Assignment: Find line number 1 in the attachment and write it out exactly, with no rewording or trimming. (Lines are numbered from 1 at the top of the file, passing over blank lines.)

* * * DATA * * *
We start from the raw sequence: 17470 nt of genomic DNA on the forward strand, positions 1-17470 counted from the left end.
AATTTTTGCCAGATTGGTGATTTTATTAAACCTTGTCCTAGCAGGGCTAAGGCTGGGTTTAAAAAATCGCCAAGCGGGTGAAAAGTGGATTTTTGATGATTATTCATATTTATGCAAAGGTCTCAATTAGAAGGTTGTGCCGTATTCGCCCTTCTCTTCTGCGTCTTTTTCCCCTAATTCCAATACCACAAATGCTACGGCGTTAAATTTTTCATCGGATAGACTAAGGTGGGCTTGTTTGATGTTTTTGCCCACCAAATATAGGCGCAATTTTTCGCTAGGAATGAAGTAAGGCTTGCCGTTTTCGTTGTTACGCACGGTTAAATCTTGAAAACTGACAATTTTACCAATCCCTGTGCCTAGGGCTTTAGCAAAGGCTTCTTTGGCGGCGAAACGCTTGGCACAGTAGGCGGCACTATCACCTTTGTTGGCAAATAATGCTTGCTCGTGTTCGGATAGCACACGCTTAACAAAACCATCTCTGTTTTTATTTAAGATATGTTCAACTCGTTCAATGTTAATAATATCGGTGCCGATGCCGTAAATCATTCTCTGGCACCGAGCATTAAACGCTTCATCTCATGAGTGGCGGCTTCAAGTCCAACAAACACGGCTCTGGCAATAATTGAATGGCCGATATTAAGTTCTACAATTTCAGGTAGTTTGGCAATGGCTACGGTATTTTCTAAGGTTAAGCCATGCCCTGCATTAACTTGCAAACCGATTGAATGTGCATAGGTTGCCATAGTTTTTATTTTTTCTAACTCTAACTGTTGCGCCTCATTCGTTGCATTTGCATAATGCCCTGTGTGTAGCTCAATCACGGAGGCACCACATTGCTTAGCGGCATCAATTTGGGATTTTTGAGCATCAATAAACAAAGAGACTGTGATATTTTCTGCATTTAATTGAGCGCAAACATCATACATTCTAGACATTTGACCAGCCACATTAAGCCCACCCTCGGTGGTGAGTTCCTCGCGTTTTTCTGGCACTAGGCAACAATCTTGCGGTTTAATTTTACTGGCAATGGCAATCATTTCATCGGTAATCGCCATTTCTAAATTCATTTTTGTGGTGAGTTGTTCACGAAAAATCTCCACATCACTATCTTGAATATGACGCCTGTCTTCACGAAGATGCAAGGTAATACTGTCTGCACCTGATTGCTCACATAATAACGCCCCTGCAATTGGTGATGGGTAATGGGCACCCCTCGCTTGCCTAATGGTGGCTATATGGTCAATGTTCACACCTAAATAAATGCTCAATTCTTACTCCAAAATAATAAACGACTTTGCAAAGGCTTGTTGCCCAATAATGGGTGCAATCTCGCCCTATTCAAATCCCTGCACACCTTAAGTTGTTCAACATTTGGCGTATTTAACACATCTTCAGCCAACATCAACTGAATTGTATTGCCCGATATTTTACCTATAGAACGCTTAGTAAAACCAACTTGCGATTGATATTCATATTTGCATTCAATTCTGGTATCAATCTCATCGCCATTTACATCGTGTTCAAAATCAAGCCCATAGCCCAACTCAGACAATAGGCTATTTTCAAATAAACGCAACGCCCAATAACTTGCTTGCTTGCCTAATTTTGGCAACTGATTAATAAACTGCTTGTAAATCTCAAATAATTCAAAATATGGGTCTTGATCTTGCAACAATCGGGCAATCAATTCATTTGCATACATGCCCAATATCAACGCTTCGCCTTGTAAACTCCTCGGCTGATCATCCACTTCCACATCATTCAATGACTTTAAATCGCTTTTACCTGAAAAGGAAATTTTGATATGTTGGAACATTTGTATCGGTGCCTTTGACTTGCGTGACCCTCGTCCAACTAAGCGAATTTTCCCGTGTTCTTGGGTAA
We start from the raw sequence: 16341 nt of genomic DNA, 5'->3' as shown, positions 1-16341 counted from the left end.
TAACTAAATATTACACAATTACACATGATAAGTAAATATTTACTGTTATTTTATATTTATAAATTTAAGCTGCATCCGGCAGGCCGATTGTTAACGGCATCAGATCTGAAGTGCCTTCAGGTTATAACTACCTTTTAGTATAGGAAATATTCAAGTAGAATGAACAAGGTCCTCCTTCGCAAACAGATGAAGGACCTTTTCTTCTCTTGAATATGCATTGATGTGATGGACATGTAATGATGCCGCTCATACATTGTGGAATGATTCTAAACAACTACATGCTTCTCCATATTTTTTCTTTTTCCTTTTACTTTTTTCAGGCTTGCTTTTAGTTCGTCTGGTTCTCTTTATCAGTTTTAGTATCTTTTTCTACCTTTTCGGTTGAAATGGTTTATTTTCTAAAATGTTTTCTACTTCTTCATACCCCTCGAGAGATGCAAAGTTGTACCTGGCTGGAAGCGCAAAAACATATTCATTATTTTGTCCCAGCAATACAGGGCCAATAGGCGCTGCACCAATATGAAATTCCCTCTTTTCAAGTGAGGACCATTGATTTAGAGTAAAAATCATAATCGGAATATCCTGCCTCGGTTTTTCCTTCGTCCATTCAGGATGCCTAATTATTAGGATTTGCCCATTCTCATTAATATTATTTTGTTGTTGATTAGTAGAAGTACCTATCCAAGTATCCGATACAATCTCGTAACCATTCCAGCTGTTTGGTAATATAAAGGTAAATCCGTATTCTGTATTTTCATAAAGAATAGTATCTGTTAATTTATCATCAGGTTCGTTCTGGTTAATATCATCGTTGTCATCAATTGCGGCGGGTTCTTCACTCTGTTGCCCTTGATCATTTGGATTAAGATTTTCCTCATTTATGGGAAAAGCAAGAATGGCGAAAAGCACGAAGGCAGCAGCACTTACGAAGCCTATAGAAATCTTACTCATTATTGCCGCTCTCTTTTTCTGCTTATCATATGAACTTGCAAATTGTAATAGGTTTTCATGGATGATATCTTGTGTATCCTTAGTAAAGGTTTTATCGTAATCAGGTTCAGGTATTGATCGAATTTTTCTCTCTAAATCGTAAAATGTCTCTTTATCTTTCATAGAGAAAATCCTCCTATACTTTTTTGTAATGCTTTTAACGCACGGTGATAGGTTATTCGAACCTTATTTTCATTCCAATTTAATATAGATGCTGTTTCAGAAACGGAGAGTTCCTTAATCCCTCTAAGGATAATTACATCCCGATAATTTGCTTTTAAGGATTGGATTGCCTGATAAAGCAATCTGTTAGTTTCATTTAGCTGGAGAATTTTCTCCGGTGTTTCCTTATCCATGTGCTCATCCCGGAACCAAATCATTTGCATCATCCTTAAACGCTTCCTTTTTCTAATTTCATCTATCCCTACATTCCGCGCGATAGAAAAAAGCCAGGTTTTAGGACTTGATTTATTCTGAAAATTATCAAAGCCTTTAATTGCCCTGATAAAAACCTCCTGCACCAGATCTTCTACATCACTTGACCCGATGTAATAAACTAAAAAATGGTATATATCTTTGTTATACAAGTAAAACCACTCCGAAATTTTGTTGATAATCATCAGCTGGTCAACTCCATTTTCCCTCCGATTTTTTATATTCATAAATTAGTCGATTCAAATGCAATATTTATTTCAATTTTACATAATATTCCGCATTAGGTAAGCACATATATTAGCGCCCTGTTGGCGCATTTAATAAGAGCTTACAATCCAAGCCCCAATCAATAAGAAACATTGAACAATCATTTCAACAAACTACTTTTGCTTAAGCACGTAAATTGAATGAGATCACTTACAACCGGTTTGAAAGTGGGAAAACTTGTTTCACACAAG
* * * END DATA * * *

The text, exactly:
We start from the raw sequence: 17470 nt of genomic DNA on the forward strand, positions 1-17470 counted from the left end.